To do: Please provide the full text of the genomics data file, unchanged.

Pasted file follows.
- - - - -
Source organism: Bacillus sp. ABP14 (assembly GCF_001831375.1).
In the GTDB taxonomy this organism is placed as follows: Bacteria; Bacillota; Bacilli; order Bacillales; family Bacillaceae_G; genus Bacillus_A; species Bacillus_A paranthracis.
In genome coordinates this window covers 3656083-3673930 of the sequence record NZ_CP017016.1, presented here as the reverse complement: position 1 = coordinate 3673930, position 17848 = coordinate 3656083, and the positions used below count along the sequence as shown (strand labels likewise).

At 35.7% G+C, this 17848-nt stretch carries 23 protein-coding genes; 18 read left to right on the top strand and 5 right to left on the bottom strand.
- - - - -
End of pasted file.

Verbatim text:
Source organism: Bacillus sp. ABP14 (assembly GCF_001831375.1).
In the GTDB taxonomy this organism is placed as follows: Bacteria; Bacillota; Bacilli; order Bacillales; family Bacillaceae_G; genus Bacillus_A; species Bacillus_A paranthracis.
In genome coordinates this window covers 3656083-3673930 of the sequence record NZ_CP017016.1, presented here as the reverse complement: position 1 = coordinate 3673930, position 17848 = coordinate 3656083, and the positions used below count along the sequence as shown (strand labels likewise).

At 35.7% G+C, this 17848-nt stretch carries 23 protein-coding genes; 18 read left to right on the top strand and 5 right to left on the bottom strand.